Wednesday, May 22, 2024

An Automated Postal Center stands unused in the Porter Square, Cambridge, post office Nov. 5, 2005. (Photo: Marc Levy)

An Automated Postal Center stands unused in the Porter Square, Cambridge, post office Nov. 5, 2005. (Photo: Marc Levy)

The U.S. Postal Service’s self-service kiosks, despite being in town for more than a year, still seem to require constant attendance by a postal worker. This defeats the purpose, but, nonetheless, workers hover over the machines, instructing the occasional customer in their use while nearby lines languish — growing five deep, then six, then seven.

“Anybody want to use the machine?” one worker was heard asking in Porter Square. “It’ll save you a long wait in line.” Sometimes he amplified his sales pitch by noting that using the machine would save customers a “20- or 30-minute wait.”

Of course: He was one of two postal workers, and the other was behind the counter alone.

When asked why he waited by the Automated Postal Center when there was such a long line of customers, the worker explained that employees on site have “no control” over how they spend their day; a manager for the city, who works elsewhere, decides how employees are used. When asked whether he could get behind the counter and help the lone worker there, doubling the effective staffing of the station, if no one wanted to use the machine … well, no. Even when the worker at the counter had to leave to use the restroom, he was prevented from taking over her tasks.

And when asked if this was frustrating, he replied, “You got that right.”

After using the restroom, the worker ran back to her spot behind the counter. The line advanced one space.

From behind, the other worker could be heard making his pitch. When a customer responded, he could be heard assuring the man there was nothing to fear from using the machine.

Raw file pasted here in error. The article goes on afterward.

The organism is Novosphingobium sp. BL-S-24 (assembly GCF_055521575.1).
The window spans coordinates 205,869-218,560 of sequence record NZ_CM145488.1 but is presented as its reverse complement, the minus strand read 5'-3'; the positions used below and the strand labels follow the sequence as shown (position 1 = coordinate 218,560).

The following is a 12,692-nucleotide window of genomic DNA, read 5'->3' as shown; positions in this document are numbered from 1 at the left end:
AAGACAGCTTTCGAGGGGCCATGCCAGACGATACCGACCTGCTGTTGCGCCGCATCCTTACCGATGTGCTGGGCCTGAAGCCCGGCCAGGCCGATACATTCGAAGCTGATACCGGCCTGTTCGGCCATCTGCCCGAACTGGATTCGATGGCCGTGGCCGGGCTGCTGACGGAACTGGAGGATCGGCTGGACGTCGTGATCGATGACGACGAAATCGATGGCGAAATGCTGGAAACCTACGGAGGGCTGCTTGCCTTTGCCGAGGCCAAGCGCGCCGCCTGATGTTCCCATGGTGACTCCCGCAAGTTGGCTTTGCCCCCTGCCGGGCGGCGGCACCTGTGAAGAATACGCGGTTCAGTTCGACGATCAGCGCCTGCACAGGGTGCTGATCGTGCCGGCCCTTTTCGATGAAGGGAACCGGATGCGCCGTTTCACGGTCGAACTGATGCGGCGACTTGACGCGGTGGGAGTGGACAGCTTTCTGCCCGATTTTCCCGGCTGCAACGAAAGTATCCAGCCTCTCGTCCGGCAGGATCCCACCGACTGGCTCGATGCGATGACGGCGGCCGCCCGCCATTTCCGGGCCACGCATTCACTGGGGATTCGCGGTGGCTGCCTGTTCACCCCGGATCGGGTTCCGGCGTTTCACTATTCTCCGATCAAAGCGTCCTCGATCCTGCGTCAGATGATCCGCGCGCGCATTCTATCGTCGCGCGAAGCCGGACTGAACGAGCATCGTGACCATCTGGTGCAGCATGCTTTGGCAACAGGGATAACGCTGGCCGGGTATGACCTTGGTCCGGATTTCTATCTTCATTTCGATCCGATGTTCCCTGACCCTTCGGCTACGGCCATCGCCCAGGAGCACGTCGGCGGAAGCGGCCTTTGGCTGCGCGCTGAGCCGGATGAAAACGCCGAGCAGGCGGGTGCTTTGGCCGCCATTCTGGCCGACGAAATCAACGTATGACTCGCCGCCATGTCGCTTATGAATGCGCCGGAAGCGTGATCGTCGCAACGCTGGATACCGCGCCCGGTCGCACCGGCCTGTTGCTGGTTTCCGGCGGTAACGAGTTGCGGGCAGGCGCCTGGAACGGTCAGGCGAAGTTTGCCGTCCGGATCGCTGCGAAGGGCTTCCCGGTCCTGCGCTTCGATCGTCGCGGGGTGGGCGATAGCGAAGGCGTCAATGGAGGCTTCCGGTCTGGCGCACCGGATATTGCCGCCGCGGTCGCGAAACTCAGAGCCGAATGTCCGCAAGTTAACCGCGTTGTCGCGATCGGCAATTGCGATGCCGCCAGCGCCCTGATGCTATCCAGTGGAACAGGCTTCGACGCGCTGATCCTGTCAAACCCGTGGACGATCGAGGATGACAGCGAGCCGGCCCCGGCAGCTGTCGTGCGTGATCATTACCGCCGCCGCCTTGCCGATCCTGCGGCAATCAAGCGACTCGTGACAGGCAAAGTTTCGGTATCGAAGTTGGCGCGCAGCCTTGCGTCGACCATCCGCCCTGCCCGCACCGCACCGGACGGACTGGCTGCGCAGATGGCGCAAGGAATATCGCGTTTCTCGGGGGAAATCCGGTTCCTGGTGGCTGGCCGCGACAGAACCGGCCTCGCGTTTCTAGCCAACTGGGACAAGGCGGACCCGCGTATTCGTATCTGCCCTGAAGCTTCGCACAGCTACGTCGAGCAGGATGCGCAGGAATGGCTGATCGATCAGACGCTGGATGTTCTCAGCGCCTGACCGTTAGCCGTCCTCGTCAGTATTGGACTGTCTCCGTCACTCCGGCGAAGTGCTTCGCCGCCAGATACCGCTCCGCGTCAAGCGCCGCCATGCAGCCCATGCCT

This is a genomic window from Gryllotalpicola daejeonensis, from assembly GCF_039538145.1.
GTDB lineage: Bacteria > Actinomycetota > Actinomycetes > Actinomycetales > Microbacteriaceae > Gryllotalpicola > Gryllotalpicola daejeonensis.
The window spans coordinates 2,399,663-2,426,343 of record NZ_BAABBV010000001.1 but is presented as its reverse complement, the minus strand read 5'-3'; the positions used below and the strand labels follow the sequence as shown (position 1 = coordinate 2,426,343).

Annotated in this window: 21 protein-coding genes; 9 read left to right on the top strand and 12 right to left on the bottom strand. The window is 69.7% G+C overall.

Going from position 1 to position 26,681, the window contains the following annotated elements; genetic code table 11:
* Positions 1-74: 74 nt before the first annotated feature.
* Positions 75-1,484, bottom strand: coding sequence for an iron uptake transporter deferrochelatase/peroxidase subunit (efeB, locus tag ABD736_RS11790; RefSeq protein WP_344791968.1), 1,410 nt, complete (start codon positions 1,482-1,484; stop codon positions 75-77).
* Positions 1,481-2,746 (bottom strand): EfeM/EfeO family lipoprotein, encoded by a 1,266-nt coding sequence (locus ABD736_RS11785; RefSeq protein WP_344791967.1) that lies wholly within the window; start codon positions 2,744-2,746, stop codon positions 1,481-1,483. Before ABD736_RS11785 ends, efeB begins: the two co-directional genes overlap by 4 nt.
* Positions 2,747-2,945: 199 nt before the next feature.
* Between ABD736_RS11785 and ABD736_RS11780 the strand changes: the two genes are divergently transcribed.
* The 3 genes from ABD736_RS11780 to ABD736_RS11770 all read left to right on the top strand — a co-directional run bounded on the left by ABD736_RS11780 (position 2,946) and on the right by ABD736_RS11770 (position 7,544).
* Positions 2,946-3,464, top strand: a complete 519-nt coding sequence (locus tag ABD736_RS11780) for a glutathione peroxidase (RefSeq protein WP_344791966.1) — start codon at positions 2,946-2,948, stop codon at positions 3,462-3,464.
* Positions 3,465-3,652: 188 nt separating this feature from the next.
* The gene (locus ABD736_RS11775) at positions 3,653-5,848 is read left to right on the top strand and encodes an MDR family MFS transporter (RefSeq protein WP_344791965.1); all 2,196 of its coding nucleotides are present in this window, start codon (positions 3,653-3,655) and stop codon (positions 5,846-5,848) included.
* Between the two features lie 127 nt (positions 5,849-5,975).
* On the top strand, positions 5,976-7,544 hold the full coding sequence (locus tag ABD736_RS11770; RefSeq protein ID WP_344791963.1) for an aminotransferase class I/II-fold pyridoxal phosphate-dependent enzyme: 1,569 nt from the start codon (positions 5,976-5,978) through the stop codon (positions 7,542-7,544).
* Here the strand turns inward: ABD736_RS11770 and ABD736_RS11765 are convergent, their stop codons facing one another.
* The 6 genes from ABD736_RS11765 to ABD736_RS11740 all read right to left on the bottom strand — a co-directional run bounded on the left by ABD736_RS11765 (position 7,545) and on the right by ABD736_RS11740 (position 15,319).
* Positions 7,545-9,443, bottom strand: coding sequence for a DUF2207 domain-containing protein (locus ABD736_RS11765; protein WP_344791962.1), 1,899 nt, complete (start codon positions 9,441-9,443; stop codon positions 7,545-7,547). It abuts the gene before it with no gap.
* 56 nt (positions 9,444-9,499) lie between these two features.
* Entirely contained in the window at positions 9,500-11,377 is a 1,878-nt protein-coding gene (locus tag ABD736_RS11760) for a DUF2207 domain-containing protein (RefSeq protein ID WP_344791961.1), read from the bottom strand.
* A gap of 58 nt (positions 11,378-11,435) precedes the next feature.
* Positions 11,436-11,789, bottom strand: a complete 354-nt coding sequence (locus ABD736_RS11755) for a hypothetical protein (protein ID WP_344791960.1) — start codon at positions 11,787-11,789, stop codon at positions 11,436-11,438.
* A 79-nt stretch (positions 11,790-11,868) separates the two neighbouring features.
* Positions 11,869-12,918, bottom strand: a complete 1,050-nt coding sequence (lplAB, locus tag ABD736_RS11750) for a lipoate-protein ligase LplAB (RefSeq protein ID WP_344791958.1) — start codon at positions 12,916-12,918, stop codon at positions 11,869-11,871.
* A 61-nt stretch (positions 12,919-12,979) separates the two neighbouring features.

“It’s pretty self-explanatory,” he said.

— — —

Bob Cannon, a public affairs manager with the U.S. Postal Service, says he hadn’t heard of policies preventing workers from returning to the counter when no one wants to use the machine. Under the circumstances, Cannon said, the worker should have.

The situation was unfortunate, he said, “first in that he wasn’t able to convince people they should have used that machine. Sometimes it takes people a while to get used to them.”

There are varying responses to the 19 machines scattered within Route 128, Cannon said, but most people “respond very well,” including unionized employees who may be hostile at first but find that “their worst fears don’t get realized and their work gets easier.”

There have been no jobs lost, he said, and there are no plans to fire or decrease hiring as the machines become more common. They’re just supposed to make things more convenient for customers who would otherwise have to wait for service. They’re also supposed to bring in more customers — stealing them away from competitors such as Federal Express and the United Parcel Service.

At the Fort Point, Boston, postal office, he said, people use the Automated Postal Centers enthusiastically. Why, he’s walked in to find people using the machines and completely ignoring the postal employees waiting behind the counters.